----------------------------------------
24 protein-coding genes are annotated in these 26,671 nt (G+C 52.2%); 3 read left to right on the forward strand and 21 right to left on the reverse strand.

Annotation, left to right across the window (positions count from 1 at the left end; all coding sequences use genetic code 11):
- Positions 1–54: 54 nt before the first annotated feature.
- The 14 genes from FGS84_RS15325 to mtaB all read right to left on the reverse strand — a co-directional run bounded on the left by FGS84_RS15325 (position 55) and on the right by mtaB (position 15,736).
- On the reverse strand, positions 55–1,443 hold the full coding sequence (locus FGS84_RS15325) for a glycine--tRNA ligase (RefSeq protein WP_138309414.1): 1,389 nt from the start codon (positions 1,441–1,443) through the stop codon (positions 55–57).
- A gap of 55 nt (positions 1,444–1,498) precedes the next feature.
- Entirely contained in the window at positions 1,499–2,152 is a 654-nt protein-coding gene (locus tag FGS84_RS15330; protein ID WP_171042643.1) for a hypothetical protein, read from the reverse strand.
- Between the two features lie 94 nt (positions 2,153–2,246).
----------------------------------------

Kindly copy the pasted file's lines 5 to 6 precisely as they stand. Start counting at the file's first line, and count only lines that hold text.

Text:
- On the reverse strand, positions 55–1,443 hold the full coding sequence (locus FGS84_RS15325) for a glycine--tRNA ligase (RefSeq protein WP_138309414.1): 1,389 nt from the start codon (positions 1,441–1,443) through the stop codon (positions 55–57).
- A gap of 55 nt (positions 1,444–1,498) precedes the next feature.